What is Workers’ Compensation?
Workers’ compensation allows workers to be compensated for most injuries that they may have suffered while working. The idea behind workers’ compensation is that workers would be guaranteed a set amount of compensation for their injuries, but employers would not have to pay large settlements or verdicts to compensate injured workers. Under Ohio law every employer must provide its employees with workers’ compensation. However, workers’ compensation also largely replaces a worker’s right to sue his employer for personal injuries.
I’ve Been Injured at Work in Ohio, What Should I do?
The following steps will inform you about how to start the Ohio workers’ compensation process.
- If the situation is an emergency, seek medical attention as soon as possible. If the situation is not immediately life-threatening, give your employer notice that you believe that you are injured. The notice that you give your employer should be in a written format and should include the date of the incident and a description of the incident. Keep a copy of this notice, you may need it later in the claim filing process.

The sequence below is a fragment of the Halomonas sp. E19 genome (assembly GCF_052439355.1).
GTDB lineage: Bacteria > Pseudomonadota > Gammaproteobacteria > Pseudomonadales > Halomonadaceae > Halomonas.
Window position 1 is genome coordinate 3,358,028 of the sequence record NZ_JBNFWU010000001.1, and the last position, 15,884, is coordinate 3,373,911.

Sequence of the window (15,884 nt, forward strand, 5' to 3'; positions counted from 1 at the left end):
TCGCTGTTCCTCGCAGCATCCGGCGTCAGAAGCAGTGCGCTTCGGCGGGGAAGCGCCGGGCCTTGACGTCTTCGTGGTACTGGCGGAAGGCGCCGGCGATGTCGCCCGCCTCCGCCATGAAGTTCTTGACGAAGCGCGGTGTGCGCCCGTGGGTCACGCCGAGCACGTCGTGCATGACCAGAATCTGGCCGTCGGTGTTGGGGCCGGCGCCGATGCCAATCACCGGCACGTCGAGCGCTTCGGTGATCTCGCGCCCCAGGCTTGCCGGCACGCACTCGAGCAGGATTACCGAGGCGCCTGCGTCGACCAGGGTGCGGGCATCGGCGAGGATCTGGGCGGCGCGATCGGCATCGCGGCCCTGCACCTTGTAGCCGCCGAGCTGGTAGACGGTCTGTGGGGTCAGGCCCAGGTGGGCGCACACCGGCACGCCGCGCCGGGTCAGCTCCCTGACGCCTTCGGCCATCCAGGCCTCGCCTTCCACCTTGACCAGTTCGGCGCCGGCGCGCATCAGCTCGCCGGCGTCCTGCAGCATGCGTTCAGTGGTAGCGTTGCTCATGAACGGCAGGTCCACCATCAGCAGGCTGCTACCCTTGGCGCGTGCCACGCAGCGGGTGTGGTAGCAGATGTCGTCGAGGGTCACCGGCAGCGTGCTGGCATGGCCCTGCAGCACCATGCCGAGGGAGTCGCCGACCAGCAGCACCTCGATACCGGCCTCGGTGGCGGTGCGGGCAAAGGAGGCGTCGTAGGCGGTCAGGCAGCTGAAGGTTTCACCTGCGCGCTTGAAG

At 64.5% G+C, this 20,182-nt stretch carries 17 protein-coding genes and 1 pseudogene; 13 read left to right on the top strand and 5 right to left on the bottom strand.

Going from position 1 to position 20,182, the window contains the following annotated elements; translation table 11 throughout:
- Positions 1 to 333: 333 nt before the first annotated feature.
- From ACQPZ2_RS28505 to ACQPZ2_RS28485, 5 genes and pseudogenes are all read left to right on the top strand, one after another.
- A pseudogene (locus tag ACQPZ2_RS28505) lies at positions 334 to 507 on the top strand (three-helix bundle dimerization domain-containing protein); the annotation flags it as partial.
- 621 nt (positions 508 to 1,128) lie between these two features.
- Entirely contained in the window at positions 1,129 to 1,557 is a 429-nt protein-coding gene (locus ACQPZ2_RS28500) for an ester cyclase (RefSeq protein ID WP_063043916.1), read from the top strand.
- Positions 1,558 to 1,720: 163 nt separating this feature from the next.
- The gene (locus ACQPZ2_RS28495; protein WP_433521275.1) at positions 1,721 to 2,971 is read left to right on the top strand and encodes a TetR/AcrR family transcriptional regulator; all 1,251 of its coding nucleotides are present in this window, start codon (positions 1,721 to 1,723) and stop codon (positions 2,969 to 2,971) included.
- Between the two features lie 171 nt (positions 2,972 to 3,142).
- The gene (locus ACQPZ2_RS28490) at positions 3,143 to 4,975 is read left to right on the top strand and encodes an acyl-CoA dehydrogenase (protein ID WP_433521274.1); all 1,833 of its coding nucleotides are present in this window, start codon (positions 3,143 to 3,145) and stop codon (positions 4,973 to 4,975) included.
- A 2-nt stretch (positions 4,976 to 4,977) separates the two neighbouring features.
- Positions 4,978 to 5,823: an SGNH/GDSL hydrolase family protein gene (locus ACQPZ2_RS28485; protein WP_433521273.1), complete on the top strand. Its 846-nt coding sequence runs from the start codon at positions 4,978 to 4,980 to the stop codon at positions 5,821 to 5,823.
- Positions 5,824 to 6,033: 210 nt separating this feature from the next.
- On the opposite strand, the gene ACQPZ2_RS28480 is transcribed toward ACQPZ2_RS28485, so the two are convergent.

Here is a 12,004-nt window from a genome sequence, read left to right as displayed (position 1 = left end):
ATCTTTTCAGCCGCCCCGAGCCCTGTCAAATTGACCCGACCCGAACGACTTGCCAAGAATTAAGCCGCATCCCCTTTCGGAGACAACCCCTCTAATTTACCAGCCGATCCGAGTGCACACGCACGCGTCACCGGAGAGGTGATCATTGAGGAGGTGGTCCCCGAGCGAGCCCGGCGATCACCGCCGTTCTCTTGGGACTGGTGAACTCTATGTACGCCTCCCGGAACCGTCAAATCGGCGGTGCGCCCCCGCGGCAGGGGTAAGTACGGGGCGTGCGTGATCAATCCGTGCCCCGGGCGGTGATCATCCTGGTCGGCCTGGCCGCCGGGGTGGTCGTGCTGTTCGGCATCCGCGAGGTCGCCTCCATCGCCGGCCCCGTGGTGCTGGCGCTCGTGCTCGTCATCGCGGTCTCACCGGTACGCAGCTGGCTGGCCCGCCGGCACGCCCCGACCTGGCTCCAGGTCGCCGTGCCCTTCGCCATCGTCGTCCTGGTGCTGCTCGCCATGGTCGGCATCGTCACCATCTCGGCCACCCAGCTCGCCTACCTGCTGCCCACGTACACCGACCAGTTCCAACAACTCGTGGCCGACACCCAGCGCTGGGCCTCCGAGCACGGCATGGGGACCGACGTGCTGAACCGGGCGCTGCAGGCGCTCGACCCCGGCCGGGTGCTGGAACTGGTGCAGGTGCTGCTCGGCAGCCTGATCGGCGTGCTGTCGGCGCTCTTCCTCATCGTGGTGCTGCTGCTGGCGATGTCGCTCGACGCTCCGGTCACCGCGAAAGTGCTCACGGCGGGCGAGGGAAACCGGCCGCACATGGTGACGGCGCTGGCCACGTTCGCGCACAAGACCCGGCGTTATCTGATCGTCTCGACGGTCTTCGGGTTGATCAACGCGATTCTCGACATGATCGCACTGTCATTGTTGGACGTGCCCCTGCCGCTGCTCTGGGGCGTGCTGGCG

- You then need to visit a doctor that has been approved by the Ohio Bureau of Workers’ Compensation (BWC). Tell your doctor that you have sustained your injury while at work. This will allow your doctor to bill, treat, and examine your injury appropriately in regard to the workers’ compensation process. If your injuries cause an emergency situation, tell the emergency medical technicians and doctors that are giving you initial treatment that you were injured while on the job if possible. Make sure to keep any records, bills, and documents that have to do with your injury.